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Humble

Precinct analysis: Other cities

Introduction
Congressional districts
State Rep districts
Commissioners Court/JP precincts
Comparing 2012 and 2016
Statewide judicial
Other jurisdictions
Appellate courts, Part 1
Appellate courts, Part 2
Judicial averages

I mentioned in an earlier post that I might look at election results from other cities that had their own races in November. Turns out there were quite a few of them that had their elections conducted by Harris County, and thus had their results in the spreadsheet I got. Let’s have a look.


City            Trump  Biden  Lib  Grn  Trump%  Biden%   Lib%   Grn%
====================================================================
Baytown         3,879  2,394   55   21  61.10%  37.71%  0.87%  0.33%
Bellaire        4,553  6,565  115   29  40.43%  58.29%  1.02%  0.26%
Deer Park      11,192  3,622  167   39  74.51%  24.11%  1.11%  0.26%
Friendswood     5,312  4,357  144   24  54.00%  44.29%  1.46%  0.24%
Galena Park     1,026  1,614   18    9  38.47%  60.52%  0.67%  0.34%
Humble          5,084  6,274  107   53  44.14%  54.47%  0.93%  0.46%
Katy            4,373  1,918   82   17  68.44%  30.02%  1.28%  0.27%
La Porte       11,561  5,036  201   69  68.54%  29.86%  1.19%  0.41%
League City     1,605  1,196   38    4  56.45%  42.07%  1.34%  0.14%
Missouri City     457  2,025    8    8  18.29%  81.06%  0.32%  0.32%
Nassau Bay      1,433  1,003   32    4  57.97%  40.57%  1.29%  0.16%
Pearland        5,397  7,943   84   32  40.11%  59.03%  0.62%  0.24%
Seabrook        5,532  2,768  104   21  65.66%  32.85%  1.23%  0.25%
Webster         4,594  4,850  159   33  47.68%  50.33%  1.65%  0.34%

City           Cornyn  Hegar  Lib  Grn Cornyn%  Hegar%   Lib%   Grn%
====================================================================
Baytown         3,814  2,255  119   49  61.15%  36.16%  1.91%  0.79%
Bellaire        5,312  5,762   93   48  47.37%  51.38%  0.83%  0.43%
Deer Park      11,098  3,355  269   90  74.93%  22.65%  1.82%  0.61%
Friendswood     5,380  4,009  221   74  55.56%  41.40%  2.28%  0.76%
Galena Park       892  1,408   40   42  37.45%  59.11%  1.68%  1.76%
Humble          5,098  5,927  233   98  44.89%  52.19%  2.05%  0.86%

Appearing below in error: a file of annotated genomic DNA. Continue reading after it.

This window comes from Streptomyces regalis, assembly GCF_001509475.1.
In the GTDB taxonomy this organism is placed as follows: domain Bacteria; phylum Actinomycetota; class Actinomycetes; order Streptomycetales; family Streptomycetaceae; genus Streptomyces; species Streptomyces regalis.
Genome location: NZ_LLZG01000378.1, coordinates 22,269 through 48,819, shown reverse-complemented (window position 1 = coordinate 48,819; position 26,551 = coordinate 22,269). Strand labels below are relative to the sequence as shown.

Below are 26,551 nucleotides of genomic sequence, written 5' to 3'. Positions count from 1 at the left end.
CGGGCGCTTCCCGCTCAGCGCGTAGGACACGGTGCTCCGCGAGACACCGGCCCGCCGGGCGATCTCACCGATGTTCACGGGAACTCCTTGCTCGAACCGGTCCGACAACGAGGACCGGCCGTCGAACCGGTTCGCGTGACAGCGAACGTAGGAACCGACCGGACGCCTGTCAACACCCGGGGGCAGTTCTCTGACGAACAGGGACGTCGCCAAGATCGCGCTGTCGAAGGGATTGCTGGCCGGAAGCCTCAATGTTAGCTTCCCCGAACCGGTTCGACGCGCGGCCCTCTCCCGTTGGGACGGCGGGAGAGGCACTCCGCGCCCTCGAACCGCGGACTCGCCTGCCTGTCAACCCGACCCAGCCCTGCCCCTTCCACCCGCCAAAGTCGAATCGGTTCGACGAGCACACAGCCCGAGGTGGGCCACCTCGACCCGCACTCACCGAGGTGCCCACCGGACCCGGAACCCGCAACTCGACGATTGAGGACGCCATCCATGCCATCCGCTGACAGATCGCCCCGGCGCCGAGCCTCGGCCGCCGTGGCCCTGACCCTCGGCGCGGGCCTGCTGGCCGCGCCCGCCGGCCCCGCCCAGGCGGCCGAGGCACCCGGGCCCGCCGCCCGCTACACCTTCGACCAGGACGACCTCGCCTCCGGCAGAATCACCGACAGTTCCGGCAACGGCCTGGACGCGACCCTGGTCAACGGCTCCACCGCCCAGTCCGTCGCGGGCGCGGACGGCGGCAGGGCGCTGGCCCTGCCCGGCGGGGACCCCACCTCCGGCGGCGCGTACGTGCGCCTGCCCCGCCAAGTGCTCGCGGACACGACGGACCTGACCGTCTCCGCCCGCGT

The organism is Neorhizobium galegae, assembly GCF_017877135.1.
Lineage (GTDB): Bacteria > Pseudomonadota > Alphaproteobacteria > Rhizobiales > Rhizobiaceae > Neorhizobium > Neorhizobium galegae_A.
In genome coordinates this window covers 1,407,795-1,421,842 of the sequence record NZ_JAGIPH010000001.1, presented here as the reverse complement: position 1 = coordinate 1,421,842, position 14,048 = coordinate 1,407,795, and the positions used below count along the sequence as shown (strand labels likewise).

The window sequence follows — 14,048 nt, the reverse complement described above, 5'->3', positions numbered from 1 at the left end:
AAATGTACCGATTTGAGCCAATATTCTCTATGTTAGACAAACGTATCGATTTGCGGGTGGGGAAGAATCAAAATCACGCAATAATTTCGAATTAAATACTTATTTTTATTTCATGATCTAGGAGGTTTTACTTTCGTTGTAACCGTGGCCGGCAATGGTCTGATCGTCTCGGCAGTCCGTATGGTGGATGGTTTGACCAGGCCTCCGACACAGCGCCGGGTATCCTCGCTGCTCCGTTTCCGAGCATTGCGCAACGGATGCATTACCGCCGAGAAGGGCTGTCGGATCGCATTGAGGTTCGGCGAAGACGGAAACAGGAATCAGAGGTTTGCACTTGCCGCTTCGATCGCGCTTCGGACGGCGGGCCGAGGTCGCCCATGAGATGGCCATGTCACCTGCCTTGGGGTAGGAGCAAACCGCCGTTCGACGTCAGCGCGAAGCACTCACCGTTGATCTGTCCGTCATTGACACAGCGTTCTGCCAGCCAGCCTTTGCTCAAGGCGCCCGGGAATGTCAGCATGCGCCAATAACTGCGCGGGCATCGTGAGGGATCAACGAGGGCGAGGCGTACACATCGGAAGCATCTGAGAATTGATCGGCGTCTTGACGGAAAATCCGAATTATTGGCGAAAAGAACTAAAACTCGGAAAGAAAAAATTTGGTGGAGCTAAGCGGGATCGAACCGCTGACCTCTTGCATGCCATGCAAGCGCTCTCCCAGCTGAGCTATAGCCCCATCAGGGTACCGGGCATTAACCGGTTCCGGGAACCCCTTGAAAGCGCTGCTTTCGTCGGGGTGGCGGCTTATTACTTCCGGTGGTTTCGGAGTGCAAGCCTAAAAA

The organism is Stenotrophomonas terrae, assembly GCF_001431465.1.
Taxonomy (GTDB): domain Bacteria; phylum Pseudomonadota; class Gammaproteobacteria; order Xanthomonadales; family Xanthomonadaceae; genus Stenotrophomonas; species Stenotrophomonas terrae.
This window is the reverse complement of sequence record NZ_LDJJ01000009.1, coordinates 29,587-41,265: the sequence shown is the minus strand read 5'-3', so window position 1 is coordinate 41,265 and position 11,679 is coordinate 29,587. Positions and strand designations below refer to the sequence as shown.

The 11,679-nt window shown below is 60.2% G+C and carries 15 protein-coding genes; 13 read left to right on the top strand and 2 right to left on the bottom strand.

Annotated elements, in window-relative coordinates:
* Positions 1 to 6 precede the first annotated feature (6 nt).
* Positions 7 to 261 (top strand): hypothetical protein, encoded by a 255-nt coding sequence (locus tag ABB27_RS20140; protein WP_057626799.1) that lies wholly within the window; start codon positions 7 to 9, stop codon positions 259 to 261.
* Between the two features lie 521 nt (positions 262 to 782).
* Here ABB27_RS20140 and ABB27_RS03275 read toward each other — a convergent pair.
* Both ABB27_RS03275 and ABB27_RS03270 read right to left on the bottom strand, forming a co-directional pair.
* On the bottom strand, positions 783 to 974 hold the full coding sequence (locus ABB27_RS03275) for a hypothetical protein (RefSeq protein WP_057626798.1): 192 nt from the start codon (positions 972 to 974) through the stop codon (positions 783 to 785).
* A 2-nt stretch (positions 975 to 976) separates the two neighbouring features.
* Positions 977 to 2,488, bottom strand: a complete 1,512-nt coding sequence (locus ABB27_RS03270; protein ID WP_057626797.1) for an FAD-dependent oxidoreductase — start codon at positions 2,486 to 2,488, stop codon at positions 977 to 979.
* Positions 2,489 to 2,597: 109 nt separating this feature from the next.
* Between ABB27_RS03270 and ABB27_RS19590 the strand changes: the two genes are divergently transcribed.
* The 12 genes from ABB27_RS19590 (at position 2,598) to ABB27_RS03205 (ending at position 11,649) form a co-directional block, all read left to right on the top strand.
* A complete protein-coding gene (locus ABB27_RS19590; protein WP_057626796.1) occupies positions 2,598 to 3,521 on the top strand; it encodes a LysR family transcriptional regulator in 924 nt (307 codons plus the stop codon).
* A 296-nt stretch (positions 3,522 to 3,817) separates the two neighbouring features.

Katy            4,401  1,749  129   40  69.65%  27.68%  2.04%  0.63%
La Porte       11,361  4,743  365  108  68.53%  28.61%  2.20%  0.65%
League City     1,654  1,099   39   18  58.86%  39.11%  1.39%  0.64%
Missouri City     458  1,934   38   25  18.66%  78.78%  1.55%  1.02%
Nassau Bay      1,471    928   43   12  59.94%  37.82%  1.75%  0.49%
Pearland        5,432  7,551  190  113  40.89%  56.83%  1.43%  0.85%
Seabrook        5,561  2,545  190   43  66.69%  30.52%  2.28%  0.52%
Webster         4,625  4,541  230   82  48.80%  47.91%  2.43%  0.87%

City           Wright  Casta  Lib  Grn Wright%  Casta%   Lib%   Grn%
====================================================================
Baytown         3,681  2,306  129   51  59.02%  36.97%  2.07%  0.82%
Bellaire        5,227  5,444  142  115  46.61%  48.54%  1.27%  1.03%
Deer Park      10,894  3,355  294  109  73.55%  22.65%  1.98%  0.74%
Friendswood     5,216  3,901  253  155  53.86%  40.28%  2.61%  1.60%
Galena Park       801  1,478   45   42  33.63%  62.05%  1.89%  1.76%
Humble          4,872  5,962  247  156  42.90%  52.50%  2.18%  1.37%
Katy            4,365  1,677  141   74  69.08%  26.54%  2.23%  1.17%
La Porte       11,057  4,773  393  175  66.70%  28.79%  2.37%  1.06%
League City     1,616  1,069   49   38  57.51%  38.04%  1.74%  1.35%
Missouri City     421  1,944   38   34  17.15%  79.19%  1.55%  1.38%
Nassau Bay      1,417    898   60   28  57.74%  36.59%  2.44%  1.14%
Pearland        5,205  7,571  189  172  39.18%  56.98%  1.42%  1.29%
Seabrook        5,477  2,439  232   83  65.68%  29.25%  2.78%  1.00%
Webster         4,488  4,416  283  165  47.35%  46.59%  2.99%  1.74%

A few words of caution before we begin. Most of these city races were at large – they were for Mayor or were citywide propositions (some of these towns had literally an entire alphabet’s worth of props for the voters), a few were At Large City Council races. Baytown, Katy, and Webster were City Council races that did not appear to be at large; League City had a Council race that didn’t give any indication one way or the other. Some of these cities – Friendswood, Katy, League City, Missouri City, and Pearland – are not fully contained within Harris County, so these are just partial results. As with the city of Houston, there’s no guarantee that Harris County precinct boundaries match city boundaries, or that precincts are contained entirely within that city, so the results from the other races may contain voters who aren’t in the city specified. Basically, consider these all to be approximations, and we’ll be fine.